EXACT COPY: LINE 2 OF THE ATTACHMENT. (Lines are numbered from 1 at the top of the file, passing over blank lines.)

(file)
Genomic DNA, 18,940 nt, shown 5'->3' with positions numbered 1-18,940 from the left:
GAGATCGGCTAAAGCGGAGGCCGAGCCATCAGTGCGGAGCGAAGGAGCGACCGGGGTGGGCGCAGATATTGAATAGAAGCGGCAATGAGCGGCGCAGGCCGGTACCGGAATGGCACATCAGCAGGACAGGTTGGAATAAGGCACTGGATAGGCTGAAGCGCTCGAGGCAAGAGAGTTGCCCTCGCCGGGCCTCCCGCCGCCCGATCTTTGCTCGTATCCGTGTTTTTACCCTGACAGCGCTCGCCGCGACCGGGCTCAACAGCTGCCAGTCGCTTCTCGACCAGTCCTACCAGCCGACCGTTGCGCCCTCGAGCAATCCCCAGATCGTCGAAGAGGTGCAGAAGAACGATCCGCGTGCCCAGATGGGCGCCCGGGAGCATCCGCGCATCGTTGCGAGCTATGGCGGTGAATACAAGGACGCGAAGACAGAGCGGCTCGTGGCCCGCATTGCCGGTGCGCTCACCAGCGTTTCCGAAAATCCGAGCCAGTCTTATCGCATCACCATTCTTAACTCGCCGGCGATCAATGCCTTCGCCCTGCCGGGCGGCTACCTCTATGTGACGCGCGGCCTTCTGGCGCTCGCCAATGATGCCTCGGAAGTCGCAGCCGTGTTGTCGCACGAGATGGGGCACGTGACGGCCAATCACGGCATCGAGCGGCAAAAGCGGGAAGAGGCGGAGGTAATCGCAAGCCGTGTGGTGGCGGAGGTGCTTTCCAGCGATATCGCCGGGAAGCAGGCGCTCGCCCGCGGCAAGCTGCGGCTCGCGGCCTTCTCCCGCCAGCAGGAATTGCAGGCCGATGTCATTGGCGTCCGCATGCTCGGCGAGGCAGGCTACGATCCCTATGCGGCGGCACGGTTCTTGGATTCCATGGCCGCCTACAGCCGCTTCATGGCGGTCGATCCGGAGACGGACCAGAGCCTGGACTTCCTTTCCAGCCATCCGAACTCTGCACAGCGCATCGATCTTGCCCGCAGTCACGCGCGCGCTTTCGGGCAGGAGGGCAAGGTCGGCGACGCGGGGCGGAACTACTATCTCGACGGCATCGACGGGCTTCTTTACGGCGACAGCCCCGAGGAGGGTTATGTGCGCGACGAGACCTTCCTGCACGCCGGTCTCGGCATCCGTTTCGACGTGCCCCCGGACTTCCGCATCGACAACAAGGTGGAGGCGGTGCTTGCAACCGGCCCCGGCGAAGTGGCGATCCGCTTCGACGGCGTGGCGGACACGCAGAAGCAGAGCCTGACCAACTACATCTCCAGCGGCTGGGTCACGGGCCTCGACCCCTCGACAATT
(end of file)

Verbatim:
GAGATCGGCTAAAGCGGAGGCCGAGCCATCAGTGCGGAGCGAAGGAGCGACCGGGGTGGGCGCAGATATTGAATAGAAGCGGCAATGAGCGGCGCAGGCCGGTACCGGAATGGCACATCAGCAGGACAGGTTGGAATAAGGCACTGGATAGGCTGAAGCGCTCGAGGCAAGAGAGTTGCCCTCGCCGGGCCTCCCGCCGCCCGATCTTTGCTCGTATCCGTGTTTTTACCCTGACAGCGCTCGCCGCGACCGGGCTCAACAGCTGCCAGTCGCTTCTCGACCAGTCCTACCAGCCGACCGTTGCGCCCTCGAGCAATCCCCAGATCGTCGAAGAGGTGCAGAAGAACGATCCGCGTGCCCAGATGGGCGCCCGGGAGCATCCGCGCATCGTTGCGAGCTATGGCGGTGAATACAAGGACGCGAAGACAGAGCGGCTCGTGGCCCGCATTGCCGGTGCGCTCACCAGCGTTTCCGAAAATCCGAGCCAGTCTTATCGCATCACCATTCTTAACTCGCCGGCGATCAATGCCTTCGCCCTGCCGGGCGGCTACCTCTATGTGACGCGCGGCCTTCTGGCGCTCGCCAATGATGCCTCGGAAGTCGCAGCCGTGTTGTCGCACGAGATGGGGCACGTGACGGCCAATCACGGCATCGAGCGGCAAAAGCGGGAAGAGGCGGAGGTAATCGCAAGCCGTGTGGTGGCGGAGGTGCTTTCCAGCGATATCGCCGGGAAGCAGGCGCTCGCCCGCGGCAAGCTGCGGCTCGCGGCCTTCTCCCGCCAGCAGGAATTGCAGGCCGATGTCATTGGCGTCCGCATGCTCGGCGAGGCAGGCTACGATCCCTATGCGGCGGCACGGTTCTTGGATTCCATGGCCGCCTACAGCCGCTTCATGGCGGTCGATCCGGAGACGGACCAGAGCCTGGACTTCCTTTCCAGCCATCCGAACTCTGCACAGCGCATCGATCTTGCCCGCAGTCACGCGCGCGCTTTCGGGCAGGAGGGCAAGGTCGGCGACGCGGGGCGGAACTACTATCTCGACGGCATCGACGGGCTTCTTTACGGCGACAGCCCCGAGGAGGGTTATGTGCGCGACGAGACCTTCCTGCACGCCGGTCTCGGCATCCGTTTCGACGTGCCCCCGGACTTCCGCATCGACAACAAGGTGGAGGCGGTGCTTGCAACCGGCCCCGGCGAAGTGGCGATCCGCTTCGACGGCGTGGCGGACACGCAGAAGCAGAGCCTGACCAACTACATCTCCAGCGGCTGGGTCACGGGCCTCGACCCCTCGACAATT